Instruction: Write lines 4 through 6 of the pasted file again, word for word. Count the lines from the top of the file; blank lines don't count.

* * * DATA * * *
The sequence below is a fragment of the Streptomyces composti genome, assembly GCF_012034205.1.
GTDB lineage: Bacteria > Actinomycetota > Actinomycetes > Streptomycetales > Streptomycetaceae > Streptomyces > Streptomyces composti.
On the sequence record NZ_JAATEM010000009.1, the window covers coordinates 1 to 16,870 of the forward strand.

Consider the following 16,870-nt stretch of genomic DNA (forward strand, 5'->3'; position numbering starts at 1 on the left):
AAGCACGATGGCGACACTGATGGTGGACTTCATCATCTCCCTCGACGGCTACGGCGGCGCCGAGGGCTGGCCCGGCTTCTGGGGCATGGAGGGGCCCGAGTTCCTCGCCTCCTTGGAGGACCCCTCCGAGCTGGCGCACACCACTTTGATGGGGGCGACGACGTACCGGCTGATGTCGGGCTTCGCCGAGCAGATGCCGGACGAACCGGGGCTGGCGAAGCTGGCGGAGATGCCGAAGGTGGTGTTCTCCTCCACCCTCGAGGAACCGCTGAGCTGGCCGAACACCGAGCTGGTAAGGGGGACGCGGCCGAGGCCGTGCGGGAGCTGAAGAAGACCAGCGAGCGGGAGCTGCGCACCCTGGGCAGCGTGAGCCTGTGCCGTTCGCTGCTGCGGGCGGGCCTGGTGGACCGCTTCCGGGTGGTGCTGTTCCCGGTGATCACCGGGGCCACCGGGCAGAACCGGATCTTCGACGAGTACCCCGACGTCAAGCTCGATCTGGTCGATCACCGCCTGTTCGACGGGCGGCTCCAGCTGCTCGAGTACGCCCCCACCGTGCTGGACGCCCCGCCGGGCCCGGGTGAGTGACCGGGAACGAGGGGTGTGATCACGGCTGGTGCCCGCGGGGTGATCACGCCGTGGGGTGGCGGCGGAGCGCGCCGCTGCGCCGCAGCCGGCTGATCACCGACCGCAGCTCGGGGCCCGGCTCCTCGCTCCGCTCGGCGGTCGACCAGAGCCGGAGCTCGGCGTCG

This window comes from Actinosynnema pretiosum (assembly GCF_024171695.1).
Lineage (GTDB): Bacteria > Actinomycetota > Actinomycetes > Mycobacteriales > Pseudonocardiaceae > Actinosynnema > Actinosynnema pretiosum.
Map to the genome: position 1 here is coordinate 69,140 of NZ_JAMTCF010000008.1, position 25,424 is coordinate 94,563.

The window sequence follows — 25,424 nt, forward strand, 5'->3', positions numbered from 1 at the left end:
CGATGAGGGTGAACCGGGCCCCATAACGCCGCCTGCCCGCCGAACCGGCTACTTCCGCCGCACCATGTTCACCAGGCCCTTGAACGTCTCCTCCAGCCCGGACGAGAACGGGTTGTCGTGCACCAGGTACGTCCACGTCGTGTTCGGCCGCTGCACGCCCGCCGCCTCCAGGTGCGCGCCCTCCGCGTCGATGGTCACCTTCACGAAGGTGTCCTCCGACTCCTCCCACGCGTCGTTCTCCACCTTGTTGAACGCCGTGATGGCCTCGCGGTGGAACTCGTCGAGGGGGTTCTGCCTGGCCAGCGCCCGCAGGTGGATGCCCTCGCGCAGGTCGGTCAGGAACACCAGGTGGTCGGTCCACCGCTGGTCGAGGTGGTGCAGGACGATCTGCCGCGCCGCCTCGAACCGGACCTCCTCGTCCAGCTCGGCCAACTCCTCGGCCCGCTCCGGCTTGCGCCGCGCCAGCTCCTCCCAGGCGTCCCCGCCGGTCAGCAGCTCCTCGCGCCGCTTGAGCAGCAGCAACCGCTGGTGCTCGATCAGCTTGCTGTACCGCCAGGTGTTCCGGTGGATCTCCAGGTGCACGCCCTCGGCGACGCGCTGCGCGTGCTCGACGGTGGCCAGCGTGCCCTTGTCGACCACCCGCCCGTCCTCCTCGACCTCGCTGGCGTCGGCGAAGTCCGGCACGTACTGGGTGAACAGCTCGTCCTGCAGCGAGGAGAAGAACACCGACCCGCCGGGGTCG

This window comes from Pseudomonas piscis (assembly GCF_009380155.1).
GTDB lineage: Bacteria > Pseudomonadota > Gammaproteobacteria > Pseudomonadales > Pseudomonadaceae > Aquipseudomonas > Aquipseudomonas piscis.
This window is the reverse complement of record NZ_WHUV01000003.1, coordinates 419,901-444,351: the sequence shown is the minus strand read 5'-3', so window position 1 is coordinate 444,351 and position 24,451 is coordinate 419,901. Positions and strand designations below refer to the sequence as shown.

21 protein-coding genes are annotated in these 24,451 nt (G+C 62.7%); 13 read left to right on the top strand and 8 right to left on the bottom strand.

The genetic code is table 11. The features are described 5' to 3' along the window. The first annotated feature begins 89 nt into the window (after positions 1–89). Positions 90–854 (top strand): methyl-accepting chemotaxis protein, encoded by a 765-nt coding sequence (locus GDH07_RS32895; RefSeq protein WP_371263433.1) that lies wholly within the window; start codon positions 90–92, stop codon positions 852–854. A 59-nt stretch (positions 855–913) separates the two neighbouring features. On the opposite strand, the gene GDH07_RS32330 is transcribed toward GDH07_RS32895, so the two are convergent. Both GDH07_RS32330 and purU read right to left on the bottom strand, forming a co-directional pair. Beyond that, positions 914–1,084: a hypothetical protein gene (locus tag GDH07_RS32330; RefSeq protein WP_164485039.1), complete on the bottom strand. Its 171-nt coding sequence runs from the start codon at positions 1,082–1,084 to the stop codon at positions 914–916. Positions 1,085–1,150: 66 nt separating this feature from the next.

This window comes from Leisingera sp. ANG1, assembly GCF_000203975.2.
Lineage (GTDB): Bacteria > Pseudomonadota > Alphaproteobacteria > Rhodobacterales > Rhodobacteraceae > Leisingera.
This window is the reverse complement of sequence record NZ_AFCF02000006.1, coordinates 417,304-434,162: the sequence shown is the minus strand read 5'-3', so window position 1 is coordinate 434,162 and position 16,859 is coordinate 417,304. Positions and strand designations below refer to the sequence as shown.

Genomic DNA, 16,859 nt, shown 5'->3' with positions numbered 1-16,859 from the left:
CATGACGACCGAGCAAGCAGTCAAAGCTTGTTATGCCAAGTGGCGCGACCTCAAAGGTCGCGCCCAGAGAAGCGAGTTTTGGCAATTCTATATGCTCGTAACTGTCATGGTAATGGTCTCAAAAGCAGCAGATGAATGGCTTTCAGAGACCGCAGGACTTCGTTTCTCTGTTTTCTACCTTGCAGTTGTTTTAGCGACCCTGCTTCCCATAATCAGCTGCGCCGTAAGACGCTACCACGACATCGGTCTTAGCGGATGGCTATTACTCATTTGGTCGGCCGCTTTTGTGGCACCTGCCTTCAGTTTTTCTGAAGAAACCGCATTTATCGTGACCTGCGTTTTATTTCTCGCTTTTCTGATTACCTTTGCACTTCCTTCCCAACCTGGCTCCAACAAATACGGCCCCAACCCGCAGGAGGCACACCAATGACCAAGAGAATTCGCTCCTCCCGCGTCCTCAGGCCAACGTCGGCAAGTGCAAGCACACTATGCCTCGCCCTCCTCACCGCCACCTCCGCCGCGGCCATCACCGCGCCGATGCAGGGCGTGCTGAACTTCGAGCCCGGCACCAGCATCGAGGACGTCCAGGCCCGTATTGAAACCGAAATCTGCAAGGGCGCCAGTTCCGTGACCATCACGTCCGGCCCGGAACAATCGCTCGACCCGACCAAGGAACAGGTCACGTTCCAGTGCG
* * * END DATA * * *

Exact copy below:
Consider the following 16,870-nt stretch of genomic DNA (forward strand, 5'->3'; position numbering starts at 1 on the left):
AAGCACGATGGCGACACTGATGGTGGACTTCATCATCTCCCTCGACGGCTACGGCGGCGCCGAGGGCTGGCCCGGCTTCTGGGGCATGGAGGGGCCCGAGTTCCTCGCCTCCTTGGAGGACCCCTCCGAGCTGGCGCACACCACTTTGATGGGGGCGACGACGTACCGGCTGATGTCGGGCTTCGCCGAGCAGATGCCGGACGAACCGGGGCTGGCGAAGCTGGCGGAGATGCCGAAGGTGGTGTTCTCCTCCACCCTCGAGGAACCGCTGAGCTGGCCGAACACCGAGCTGGTAAGGGGGACGCGGCCGAGGCCGTGCGGGAGCTGAAGAAGACCAGCGAGCGGGAGCTGCGCACCCTGGGCAGCGTGAGCCTGTGCCGTTCGCTGCTGCGGGCGGGCCTGGTGGACCGCTTCCGGGTGGTGCTGTTCCCGGTGATCACCGGGGCCACCGGGCAGAACCGGATCTTCGACGAGTACCCCGACGTCAAGCTCGATCTGGTCGATCACCGCCTGTTCGACGGGCGGCTCCAGCTGCTCGAGTACGCCCCCACCGTGCTGGACGCCCCGCCGGGCCCGGGTGAGTGACCGGGAACGAGGGGTGTGATCACGGCTGGTGCCCGCGGGGTGATCACGCCGTGGGGTGGCGGCGGAGCGCGCCGCTGCGCCGCAGCCGGCTGATCACCGACCGCAGCTCGGGGCCCGGCTCCTCGCTCCGCTCGGCGGTCGACCAGAGCCGGAGCTCGGCGTCG

This window comes from Actinosynnema pretiosum (assembly GCF_024171695.1).